All About the SEC Account Hack

The crypto market was in chaos on Tuesday 9th. This was caused by a fake X (Twitter) post from the SEC’s account claiming it had approved a spot bitcoin exchange-traded fund (ETF).

However, the SEC later claimed the post was “unauthorized” and its account had been hacked. If you aren’t familiar with what happened, here is a brief timeline.

False Alarm from The SEC’s X Account

The fake post read: “The SEC grants approval for #Bitcoin ETFs for listing on all registered national securities exchanges.” Interestingly, the post spiked Bitcoin’s price by over $1000, leading to hopes of further price surges.

Meanwhile, SEC Chair Gary Gensler took to his Twitter account to dismiss the news. He explained:

SEC had no 2FA Security Filter

Interestingly, X’s safety team provided clarity to the SEC’s hack in a post dated January 10. The team noted that the commission did not have two-factor authentication (2FA) activated on its main X account. So, this allowed a hacker to access it.

Furthermore, X’s safety page added that the SEC hack happened as a result of an unknown actor taking possession of the account’s phone number. And using it to access the SEC’s official X website. This form of attack is often known as a SIM swap hack.

US Lawmakers Demand an Explanation.

US lawmakers and politicians were outraged at the SEC’s inadequate security measures over its accounts, especially Republicans, who have long voiced dissatisfaction with how Gensler runs the agency.

Senators J.D. Vance and Thom Tillis expressed concerns about the SEC’s internal cybersecurity protocols in a letter they wrote to SEC Chair Gary Gensler yesterday. The letter said the situation was “antithetical to the Commission’s tripartite mission to protect investors, maintain fair, orderly, and efficient markets, and facilitate capital formation.”

Concerned about the latest intrusion, which they said caused “widespread confusion,” the two senators have asked the SEC to submit a report on the event to Congress, citing a rulemaking on cybersecurity disclosures that was recently enacted.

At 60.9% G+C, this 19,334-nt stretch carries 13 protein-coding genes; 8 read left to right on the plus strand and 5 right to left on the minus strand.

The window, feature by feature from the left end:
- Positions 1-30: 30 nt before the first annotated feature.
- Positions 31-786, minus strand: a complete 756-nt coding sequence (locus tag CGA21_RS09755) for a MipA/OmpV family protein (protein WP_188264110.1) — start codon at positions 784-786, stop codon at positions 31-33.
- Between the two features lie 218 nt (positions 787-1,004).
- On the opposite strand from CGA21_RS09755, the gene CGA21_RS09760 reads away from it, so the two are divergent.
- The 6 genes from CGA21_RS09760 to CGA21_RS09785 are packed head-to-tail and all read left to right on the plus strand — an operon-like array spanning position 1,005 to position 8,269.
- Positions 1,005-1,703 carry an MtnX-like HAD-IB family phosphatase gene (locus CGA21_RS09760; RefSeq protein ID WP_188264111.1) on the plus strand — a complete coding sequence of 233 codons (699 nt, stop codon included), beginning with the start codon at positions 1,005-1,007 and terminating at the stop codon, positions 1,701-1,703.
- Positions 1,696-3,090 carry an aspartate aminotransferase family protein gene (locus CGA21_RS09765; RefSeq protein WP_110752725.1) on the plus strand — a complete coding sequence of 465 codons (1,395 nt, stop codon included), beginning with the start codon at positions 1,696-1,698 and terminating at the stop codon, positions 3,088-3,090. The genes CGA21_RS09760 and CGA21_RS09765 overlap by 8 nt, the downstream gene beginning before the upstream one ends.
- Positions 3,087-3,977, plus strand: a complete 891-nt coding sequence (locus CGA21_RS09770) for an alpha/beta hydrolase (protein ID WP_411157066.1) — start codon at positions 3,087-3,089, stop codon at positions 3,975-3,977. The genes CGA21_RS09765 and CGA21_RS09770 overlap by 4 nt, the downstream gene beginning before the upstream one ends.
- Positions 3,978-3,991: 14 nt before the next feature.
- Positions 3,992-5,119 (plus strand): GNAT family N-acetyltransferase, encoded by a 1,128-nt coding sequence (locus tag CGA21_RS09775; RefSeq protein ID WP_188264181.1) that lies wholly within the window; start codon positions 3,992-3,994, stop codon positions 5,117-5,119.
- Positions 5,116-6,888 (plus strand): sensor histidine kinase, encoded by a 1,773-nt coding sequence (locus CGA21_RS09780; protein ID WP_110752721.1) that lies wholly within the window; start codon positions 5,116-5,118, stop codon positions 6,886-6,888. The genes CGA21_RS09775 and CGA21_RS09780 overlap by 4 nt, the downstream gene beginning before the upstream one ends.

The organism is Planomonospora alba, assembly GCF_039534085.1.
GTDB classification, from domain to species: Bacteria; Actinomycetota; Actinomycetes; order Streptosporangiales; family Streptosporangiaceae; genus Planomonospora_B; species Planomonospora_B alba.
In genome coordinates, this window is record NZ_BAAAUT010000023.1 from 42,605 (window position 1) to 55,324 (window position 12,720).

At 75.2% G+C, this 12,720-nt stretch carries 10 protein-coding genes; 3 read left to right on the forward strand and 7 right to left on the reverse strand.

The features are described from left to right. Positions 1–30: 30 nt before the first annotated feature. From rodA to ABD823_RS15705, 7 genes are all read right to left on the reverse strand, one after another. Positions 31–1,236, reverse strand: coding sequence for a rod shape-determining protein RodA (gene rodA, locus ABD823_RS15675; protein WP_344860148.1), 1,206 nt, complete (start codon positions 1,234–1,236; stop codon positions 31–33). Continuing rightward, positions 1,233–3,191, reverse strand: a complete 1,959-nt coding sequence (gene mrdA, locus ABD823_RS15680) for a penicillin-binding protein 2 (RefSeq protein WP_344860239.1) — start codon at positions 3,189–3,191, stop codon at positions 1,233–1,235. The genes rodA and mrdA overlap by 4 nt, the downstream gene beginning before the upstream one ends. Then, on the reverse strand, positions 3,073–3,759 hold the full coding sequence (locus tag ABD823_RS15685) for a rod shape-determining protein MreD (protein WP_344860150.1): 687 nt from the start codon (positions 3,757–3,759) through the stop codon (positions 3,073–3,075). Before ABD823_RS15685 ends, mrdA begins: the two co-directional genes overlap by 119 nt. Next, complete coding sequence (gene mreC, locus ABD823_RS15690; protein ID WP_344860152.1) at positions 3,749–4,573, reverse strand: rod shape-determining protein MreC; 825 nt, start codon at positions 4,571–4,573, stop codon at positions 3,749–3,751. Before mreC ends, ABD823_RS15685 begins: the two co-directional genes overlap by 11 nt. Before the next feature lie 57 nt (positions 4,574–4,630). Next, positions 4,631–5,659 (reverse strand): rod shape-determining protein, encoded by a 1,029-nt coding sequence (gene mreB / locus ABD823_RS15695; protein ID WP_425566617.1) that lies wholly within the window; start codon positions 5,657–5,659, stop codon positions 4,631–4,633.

The senators wrote: “If this ‘compromised’ social media post was indeed a result of a cybersecurity attack, would it be possible for the Commission (SEC) to provide Congress with a report on the breach within four business days? If not, please explain why.”

Is This a Case of Market Manipulation?

There have been several claims that the fake post was a market manipulation scheme by the SEC. Interestingly, securities attorneys have allegedly informed Charles Gasparino of Fox Business that the SEC “will have to investigate itself” for market manipulation.

Representative Ann Wagner of the United States raised concerns about the incident, calling it “clear market manipulation” that affected millions of investors. “I plan to get more answers from Chair Gensler on this incident,” Wagner stated.

Timothy Peterson, an investment manager, claims that the SEC’s security violation may have been a case of market manipulation. This is exactly what the agency is meant to guard against.

Layah Heilpern, an advocate of Bitcoin, also made some observations. He noted that the SEC’s fake post received at least 4.4 million views in the twenty minutes it was live. Heilpern suggested that the move was pure market manipulation.”

What Are Other Possible Theories?

Crypto analysts and users have continued to post possible theories about the situation. Most agree that this could be an inside job. However, others believe it could have been caused by the SEC’s carelessness.

Others claim that the SEC’s use of the terms “compromised” and “unauthorized” implies that the account had not been compromised. Some claim that the regulator planned to send the post later.

Can This Delay the Big Announcement?

The SEC is set to investigate the embarrassing hack. However, crypto users have expressed concerns that this could delay the big announcement. However, some observers believe this is only a remote possibility. But, some believe the SEC could use this as a justification to postpone the decision past the January 10 date.

Dennis Porter, CEO of Satoshi Action Fund, provided another perspective. Porter explained in an email that “if the SEC is looking for ways to continue delaying the ETF process, it’s possible they could use this as a reason to slow down the rollout.”

Mati Greenspan of the finance firm Quantum Economics expects the SEC to leverage this moment to postpone a decision. He wrote, “I can certainly see a situation where the SEC would try to use this fiasco as a way to delay the ETF approval. It wouldn’t be the first time they’ve used underhanded methods to force their agenda on the markets.”

Some sources within the SEC have maintained that its employees had nothing to do with the posts. However, crypto users are eager to see how this plays out.

The information discussed by Altcoin Buzz is not financial advice. This is for educational, entertainment, and informational purposes only. Any information or strategies are thoughts and opinions relevant to the accepted levels of risk tolerance of the writer/reviewers and their risk tolerance may be different than yours. We are not responsible for any losses that you may incur as a result of any investments directly or indirectly related to the information provided. Bitcoin and other cryptocurrencies are high-risk investments so please do your due diligence. Copyright Altcoin Buzz Pte Ltd.


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